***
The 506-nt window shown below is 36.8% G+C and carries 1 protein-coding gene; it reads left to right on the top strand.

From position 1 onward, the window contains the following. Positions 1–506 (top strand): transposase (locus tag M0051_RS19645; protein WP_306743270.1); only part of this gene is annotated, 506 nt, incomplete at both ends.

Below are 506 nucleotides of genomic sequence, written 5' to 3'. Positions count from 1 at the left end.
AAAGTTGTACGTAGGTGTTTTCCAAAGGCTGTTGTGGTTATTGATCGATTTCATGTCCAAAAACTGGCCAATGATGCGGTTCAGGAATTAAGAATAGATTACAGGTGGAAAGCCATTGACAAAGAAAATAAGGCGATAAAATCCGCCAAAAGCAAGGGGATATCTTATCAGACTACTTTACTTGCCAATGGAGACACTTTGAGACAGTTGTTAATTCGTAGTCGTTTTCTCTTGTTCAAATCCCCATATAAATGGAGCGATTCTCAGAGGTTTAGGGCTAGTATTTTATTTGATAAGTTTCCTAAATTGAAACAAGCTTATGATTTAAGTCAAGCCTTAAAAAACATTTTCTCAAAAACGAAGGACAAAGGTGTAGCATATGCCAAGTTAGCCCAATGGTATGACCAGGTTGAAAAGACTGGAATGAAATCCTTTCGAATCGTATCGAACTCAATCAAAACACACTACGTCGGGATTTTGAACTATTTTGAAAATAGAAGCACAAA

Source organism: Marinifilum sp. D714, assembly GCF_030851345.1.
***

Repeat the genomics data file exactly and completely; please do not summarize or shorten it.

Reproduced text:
The 506-nt window shown below is 36.8% G+C and carries 1 protein-coding gene; it reads left to right on the top strand.

From position 1 onward, the window contains the following. Positions 1–506 (top strand): transposase (locus tag M0051_RS19645; protein WP_306743270.1); only part of this gene is annotated, 506 nt, incomplete at both ends.

Below are 506 nucleotides of genomic sequence, written 5' to 3'. Positions count from 1 at the left end.
AAAGTTGTACGTAGGTGTTTTCCAAAGGCTGTTGTGGTTATTGATCGATTTCATGTCCAAAAACTGGCCAATGATGCGGTTCAGGAATTAAGAATAGATTACAGGTGGAAAGCCATTGACAAAGAAAATAAGGCGATAAAATCCGCCAAAAGCAAGGGGATATCTTATCAGACTACTTTACTTGCCAATGGAGACACTTTGAGACAGTTGTTAATTCGTAGTCGTTTTCTCTTGTTCAAATCCCCATATAAATGGAGCGATTCTCAGAGGTTTAGGGCTAGTATTTTATTTGATAAGTTTCCTAAATTGAAACAAGCTTATGATTTAAGTCAAGCCTTAAAAAACATTTTCTCAAAAACGAAGGACAAAGGTGTAGCATATGCCAAGTTAGCCCAATGGTATGACCAGGTTGAAAAGACTGGAATGAAATCCTTTCGAATCGTATCGAACTCAATCAAAACACACTACGTCGGGATTTTGAACTATTTTGAAAATAGAAGCACAAA

Source organism: Marinifilum sp. D714, assembly GCF_030851345.1.